The dream rig of a couple officers is to have a Ford F250 with a 300 gallon tank,a gas pump(I forget the gpm they want)and a seat on the back end caged up against brush.
    The usual tactic is to have them running in the black in echelon right,as the RAF calls it, with two man crews in FWD-low,the lead unit knocking down and the back up mopping up hot spots.Other responders get the flappers and work their way around putting down spots and scouting out any extension.
    Last edited by doughesson; 11-08-2005 at 01:54 PM.

  6. #6
    Forum Member

    Join Date
    Jul 2004
    Location
    Penn Valley, Ca
    Posts
    571

    Default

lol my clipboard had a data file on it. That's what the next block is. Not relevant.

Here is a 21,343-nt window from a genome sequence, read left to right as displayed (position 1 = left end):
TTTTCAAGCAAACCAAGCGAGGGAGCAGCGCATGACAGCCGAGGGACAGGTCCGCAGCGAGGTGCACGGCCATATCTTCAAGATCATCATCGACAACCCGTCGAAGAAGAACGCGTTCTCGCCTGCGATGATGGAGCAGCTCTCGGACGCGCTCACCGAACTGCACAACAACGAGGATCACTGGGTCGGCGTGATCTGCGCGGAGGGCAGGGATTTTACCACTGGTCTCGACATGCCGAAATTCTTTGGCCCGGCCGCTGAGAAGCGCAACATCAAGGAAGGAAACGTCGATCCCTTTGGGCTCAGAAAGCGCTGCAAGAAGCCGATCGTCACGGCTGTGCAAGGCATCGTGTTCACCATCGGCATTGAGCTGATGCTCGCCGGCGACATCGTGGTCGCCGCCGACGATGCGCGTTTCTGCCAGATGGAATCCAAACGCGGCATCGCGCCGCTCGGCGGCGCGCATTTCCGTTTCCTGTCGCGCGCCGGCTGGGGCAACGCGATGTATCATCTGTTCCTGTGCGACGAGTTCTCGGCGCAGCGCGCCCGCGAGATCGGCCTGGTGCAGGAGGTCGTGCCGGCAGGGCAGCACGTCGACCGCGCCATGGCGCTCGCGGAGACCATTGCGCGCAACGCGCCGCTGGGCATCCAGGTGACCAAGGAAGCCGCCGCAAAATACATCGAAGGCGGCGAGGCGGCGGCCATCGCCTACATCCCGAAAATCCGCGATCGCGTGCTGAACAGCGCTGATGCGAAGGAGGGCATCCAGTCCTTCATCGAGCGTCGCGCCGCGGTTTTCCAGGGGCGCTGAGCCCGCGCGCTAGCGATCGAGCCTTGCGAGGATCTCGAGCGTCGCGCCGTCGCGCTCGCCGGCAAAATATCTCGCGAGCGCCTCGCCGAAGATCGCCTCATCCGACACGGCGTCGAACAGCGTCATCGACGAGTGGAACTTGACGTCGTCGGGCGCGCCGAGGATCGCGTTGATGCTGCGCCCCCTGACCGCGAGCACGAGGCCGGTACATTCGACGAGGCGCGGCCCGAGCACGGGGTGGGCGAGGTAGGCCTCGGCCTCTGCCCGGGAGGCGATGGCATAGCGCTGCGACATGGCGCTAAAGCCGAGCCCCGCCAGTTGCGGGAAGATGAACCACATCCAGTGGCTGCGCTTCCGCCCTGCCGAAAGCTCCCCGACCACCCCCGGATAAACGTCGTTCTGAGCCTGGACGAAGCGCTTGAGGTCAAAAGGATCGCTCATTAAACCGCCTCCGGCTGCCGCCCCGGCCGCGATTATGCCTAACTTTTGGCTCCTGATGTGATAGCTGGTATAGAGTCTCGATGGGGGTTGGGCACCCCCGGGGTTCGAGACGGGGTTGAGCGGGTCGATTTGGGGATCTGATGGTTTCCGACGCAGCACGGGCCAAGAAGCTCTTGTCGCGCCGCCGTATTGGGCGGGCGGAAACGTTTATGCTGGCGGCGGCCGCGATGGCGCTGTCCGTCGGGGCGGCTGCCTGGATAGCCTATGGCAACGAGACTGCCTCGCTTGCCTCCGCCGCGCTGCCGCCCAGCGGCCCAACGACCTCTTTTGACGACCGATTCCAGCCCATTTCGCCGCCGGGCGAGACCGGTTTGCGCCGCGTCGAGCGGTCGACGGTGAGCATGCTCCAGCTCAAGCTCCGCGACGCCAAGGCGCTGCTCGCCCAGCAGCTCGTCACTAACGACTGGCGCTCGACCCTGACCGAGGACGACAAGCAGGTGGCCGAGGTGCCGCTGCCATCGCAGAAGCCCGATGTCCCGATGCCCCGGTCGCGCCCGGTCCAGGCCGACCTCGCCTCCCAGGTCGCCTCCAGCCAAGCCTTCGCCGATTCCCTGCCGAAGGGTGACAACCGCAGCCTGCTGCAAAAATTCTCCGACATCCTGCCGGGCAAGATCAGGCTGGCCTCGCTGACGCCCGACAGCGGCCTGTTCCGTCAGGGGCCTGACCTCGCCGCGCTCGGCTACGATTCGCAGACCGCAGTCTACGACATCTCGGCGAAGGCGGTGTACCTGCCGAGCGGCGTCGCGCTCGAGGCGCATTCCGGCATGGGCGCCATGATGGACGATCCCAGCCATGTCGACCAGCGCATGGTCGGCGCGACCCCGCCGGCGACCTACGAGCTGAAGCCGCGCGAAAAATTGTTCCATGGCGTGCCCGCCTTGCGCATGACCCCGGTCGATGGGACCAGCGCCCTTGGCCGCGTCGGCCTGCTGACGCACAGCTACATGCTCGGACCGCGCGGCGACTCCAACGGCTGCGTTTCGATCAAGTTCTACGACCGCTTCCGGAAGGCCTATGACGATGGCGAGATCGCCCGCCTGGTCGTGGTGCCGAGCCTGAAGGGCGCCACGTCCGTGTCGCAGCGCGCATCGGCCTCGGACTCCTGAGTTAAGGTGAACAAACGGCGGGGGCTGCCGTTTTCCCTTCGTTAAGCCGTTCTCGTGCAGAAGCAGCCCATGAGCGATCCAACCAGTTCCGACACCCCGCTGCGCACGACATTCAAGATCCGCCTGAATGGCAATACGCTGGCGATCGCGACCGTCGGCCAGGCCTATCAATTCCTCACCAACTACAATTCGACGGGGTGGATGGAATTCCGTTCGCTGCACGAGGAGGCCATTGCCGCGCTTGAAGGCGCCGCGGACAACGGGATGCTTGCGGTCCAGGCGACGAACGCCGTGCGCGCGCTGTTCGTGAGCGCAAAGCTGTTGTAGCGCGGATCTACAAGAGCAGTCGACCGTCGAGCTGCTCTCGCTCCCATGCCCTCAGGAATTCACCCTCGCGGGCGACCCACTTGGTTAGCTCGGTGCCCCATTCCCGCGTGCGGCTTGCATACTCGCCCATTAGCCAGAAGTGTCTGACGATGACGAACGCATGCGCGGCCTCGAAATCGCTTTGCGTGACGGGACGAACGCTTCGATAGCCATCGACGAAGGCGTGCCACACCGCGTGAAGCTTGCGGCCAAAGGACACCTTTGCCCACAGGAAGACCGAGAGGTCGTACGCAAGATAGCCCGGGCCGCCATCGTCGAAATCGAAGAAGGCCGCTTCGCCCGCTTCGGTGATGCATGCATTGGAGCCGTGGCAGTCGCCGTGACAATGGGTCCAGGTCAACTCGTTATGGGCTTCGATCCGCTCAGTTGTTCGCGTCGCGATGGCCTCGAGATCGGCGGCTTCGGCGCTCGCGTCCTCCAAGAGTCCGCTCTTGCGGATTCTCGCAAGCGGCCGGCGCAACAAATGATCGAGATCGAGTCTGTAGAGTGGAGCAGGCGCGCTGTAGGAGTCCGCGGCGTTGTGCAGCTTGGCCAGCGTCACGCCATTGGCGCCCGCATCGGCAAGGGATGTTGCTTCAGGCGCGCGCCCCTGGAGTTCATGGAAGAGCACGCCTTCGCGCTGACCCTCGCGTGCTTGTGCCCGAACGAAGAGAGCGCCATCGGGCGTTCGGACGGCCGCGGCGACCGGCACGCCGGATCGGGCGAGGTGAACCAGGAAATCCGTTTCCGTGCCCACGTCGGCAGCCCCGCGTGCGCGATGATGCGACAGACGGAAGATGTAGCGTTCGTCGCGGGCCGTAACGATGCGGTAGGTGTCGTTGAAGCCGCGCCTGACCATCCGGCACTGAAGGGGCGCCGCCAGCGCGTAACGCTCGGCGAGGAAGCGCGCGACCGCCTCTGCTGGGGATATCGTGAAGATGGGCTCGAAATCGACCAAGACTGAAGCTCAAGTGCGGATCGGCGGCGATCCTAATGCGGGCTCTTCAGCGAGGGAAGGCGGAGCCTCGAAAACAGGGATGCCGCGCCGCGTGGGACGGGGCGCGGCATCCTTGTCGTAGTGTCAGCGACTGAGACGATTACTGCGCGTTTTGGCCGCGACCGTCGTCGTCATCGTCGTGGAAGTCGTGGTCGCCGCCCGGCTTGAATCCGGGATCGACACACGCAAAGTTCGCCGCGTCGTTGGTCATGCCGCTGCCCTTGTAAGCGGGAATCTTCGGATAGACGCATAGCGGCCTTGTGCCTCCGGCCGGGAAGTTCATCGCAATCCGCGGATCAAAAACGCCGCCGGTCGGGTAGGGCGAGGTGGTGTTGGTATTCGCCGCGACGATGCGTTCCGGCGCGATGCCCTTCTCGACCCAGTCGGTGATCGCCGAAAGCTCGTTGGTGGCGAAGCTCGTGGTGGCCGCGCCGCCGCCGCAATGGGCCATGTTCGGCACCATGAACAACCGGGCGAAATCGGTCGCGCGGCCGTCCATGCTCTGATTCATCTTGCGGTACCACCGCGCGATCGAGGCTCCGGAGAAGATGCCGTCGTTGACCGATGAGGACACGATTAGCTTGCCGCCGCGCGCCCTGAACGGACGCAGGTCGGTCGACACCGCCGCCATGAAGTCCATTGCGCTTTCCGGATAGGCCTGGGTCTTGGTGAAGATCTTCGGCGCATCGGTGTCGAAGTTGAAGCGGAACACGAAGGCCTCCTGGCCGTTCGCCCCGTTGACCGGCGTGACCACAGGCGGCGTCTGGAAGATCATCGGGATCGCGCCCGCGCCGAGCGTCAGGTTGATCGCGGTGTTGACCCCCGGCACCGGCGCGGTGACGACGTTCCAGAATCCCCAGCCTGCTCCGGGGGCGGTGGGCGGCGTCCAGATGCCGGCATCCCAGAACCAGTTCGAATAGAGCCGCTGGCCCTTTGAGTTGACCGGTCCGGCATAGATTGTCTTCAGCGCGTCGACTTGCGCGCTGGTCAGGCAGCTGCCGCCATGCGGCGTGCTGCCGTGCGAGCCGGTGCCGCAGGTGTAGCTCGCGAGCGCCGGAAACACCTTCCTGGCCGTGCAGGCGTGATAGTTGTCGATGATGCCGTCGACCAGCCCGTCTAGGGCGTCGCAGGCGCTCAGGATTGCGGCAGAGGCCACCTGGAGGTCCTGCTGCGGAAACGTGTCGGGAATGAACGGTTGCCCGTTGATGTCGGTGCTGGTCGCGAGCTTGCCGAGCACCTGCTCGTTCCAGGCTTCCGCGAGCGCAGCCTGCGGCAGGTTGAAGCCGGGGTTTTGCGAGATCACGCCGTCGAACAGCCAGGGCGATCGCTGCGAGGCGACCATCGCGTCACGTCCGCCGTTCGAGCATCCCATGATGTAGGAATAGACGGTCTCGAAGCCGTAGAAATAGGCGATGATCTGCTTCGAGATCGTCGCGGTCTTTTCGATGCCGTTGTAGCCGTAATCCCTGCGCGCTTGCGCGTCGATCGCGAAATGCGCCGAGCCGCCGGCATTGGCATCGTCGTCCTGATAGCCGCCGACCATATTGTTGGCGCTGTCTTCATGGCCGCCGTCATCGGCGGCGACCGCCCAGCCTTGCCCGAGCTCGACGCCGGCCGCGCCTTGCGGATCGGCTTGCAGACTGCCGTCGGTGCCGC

An F250 with 300 gallons and any sort of equipment would be grossly overloaded. I used to have all kinds of trouble with the F350s and only 200 gallons, we finally decided to go with an F450 (old style).

    Birken

  7. #7
    Forum Member

    Join Date
    Feb 2004
    Location
    California
    Posts
    584

    Default

    We have

    11- Type 3 engines, mostly USFS Model 62, 5 man cab, 500 gallon tank, 400 gpm 2 stage PTO pump, crew of 5

    2- Type 2 water tenders 1500 gallon tank, 350 gpm pump, crew of 2

    14- prevention / brush patrol trucks 50-100 gallon tank, 65 gpm aux pump, crew of 1 (a prevention officer).

    3- Hotshot crews (21 person Type 1 crews)

    2- Type 2 dozers

    1- Type 2 helicopter, usually a Bell 212 with a crew of a pilot + 8 rappel qualified firefighters